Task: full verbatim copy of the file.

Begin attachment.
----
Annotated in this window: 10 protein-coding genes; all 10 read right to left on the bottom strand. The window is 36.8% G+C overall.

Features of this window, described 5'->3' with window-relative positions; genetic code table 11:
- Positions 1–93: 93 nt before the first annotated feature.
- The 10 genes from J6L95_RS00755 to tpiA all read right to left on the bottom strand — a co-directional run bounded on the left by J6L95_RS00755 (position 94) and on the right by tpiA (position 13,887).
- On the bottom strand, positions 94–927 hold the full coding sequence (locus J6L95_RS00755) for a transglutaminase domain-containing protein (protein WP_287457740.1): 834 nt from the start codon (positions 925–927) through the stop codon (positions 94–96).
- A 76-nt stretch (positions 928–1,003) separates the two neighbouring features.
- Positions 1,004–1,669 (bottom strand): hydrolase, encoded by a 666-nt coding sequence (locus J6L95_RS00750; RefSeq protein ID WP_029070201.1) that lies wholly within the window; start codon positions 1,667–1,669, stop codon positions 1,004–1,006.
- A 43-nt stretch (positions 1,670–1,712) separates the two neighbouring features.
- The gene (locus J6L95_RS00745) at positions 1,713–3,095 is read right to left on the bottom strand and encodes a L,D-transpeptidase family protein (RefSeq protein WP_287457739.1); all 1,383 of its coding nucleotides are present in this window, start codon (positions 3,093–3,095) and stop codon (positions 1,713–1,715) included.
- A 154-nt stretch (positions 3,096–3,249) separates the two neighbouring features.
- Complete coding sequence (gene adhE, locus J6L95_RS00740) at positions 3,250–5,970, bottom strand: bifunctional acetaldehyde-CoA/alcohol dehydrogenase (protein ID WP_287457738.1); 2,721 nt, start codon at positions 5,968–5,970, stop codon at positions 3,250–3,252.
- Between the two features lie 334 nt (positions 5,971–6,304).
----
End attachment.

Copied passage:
Annotated in this window: 10 protein-coding genes; all 10 read right to left on the bottom strand. The window is 36.8% G+C overall.

Features of this window, described 5'->3' with window-relative positions; genetic code table 11:
- Positions 1–93: 93 nt before the first annotated feature.
- The 10 genes from J6L95_RS00755 to tpiA all read right to left on the bottom strand — a co-directional run bounded on the left by J6L95_RS00755 (position 94) and on the right by tpiA (position 13,887).
- On the bottom strand, positions 94–927 hold the full coding sequence (locus J6L95_RS00755) for a transglutaminase domain-containing protein (protein WP_287457740.1): 834 nt from the start codon (positions 925–927) through the stop codon (positions 94–96).
- A 76-nt stretch (positions 928–1,003) separates the two neighbouring features.
- Positions 1,004–1,669 (bottom strand): hydrolase, encoded by a 666-nt coding sequence (locus J6L95_RS00750; RefSeq protein ID WP_029070201.1) that lies wholly within the window; start codon positions 1,667–1,669, stop codon positions 1,004–1,006.
- A 43-nt stretch (positions 1,670–1,712) separates the two neighbouring features.
- The gene (locus J6L95_RS00745) at positions 1,713–3,095 is read right to left on the bottom strand and encodes a L,D-transpeptidase family protein (RefSeq protein WP_287457739.1); all 1,383 of its coding nucleotides are present in this window, start codon (positions 3,093–3,095) and stop codon (positions 1,713–1,715) included.
- A 154-nt stretch (positions 3,096–3,249) separates the two neighbouring features.
- Complete coding sequence (gene adhE, locus J6L95_RS00740) at positions 3,250–5,970, bottom strand: bifunctional acetaldehyde-CoA/alcohol dehydrogenase (protein ID WP_287457738.1); 2,721 nt, start codon at positions 5,968–5,970, stop codon at positions 3,250–3,252.
- Between the two features lie 334 nt (positions 5,971–6,304).